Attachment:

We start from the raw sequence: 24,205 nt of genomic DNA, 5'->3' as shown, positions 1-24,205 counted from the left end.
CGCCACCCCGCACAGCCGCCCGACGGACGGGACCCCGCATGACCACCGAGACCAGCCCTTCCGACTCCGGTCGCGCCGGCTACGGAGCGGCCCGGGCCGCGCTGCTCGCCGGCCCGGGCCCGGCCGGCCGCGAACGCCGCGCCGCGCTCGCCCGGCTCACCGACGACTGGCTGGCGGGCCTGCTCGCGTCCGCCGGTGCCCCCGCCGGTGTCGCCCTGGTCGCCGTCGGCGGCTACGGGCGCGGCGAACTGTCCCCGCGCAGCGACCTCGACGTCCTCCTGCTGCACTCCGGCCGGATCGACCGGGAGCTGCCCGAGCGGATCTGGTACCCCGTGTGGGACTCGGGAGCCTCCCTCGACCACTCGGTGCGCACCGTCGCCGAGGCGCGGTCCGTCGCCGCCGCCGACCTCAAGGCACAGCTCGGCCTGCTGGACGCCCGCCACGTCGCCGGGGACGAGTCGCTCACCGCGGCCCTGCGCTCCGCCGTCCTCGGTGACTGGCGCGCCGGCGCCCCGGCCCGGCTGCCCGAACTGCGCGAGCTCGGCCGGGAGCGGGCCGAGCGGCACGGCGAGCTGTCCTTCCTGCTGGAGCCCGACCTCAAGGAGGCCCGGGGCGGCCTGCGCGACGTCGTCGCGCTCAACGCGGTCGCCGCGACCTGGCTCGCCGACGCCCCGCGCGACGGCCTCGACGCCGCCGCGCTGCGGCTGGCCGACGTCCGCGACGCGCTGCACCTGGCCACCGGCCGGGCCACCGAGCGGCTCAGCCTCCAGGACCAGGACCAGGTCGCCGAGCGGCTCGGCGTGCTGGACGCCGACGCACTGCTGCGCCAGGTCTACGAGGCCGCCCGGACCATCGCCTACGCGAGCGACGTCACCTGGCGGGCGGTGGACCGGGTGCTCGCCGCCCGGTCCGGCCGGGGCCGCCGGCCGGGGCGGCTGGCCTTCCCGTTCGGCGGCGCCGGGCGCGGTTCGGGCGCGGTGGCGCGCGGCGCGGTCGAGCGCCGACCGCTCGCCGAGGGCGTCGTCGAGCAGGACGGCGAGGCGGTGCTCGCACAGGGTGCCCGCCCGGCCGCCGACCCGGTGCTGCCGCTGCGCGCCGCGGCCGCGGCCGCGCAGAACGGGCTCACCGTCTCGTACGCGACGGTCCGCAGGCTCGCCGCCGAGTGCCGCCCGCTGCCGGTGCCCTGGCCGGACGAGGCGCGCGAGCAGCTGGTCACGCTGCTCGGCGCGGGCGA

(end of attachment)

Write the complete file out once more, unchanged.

We start from the raw sequence: 24,205 nt of genomic DNA, 5'->3' as shown, positions 1-24,205 counted from the left end.
CGCCACCCCGCACAGCCGCCCGACGGACGGGACCCCGCATGACCACCGAGACCAGCCCTTCCGACTCCGGTCGCGCCGGCTACGGAGCGGCCCGGGCCGCGCTGCTCGCCGGCCCGGGCCCGGCCGGCCGCGAACGCCGCGCCGCGCTCGCCCGGCTCACCGACGACTGGCTGGCGGGCCTGCTCGCGTCCGCCGGTGCCCCCGCCGGTGTCGCCCTGGTCGCCGTCGGCGGCTACGGGCGCGGCGAACTGTCCCCGCGCAGCGACCTCGACGTCCTCCTGCTGCACTCCGGCCGGATCGACCGGGAGCTGCCCGAGCGGATCTGGTACCCCGTGTGGGACTCGGGAGCCTCCCTCGACCACTCGGTGCGCACCGTCGCCGAGGCGCGGTCCGTCGCCGCCGCCGACCTCAAGGCACAGCTCGGCCTGCTGGACGCCCGCCACGTCGCCGGGGACGAGTCGCTCACCGCGGCCCTGCGCTCCGCCGTCCTCGGTGACTGGCGCGCCGGCGCCCCGGCCCGGCTGCCCGAACTGCGCGAGCTCGGCCGGGAGCGGGCCGAGCGGCACGGCGAGCTGTCCTTCCTGCTGGAGCCCGACCTCAAGGAGGCCCGGGGCGGCCTGCGCGACGTCGTCGCGCTCAACGCGGTCGCCGCGACCTGGCTCGCCGACGCCCCGCGCGACGGCCTCGACGCCGCCGCGCTGCGGCTGGCCGACGTCCGCGACGCGCTGCACCTGGCCACCGGCCGGGCCACCGAGCGGCTCAGCCTCCAGGACCAGGACCAGGTCGCCGAGCGGCTCGGCGTGCTGGACGCCGACGCACTGCTGCGCCAGGTCTACGAGGCCGCCCGGACCATCGCCTACGCGAGCGACGTCACCTGGCGGGCGGTGGACCGGGTGCTCGCCGCCCGGTCCGGCCGGGGCCGCCGGCCGGGGCGGCTGGCCTTCCCGTTCGGCGGCGCCGGGCGCGGTTCGGGCGCGGTGGCGCGCGGCGCGGTCGAGCGCCGACCGCTCGCCGAGGGCGTCGTCGAGCAGGACGGCGAGGCGGTGCTCGCACAGGGTGCCCGCCCGGCCGCCGACCCGGTGCTGCCGCTGCGCGCCGCGGCCGCGGCCGCGCAGAACGGGCTCACCGTCTCGTACGCGACGGTCCGCAGGCTCGCCGCCGAGTGCCGCCCGCTGCCGGTGCCCTGGCCGGACGAGGCGCGCGAGCAGCTGGTCACGCTGCTCGGCGCGGGCGA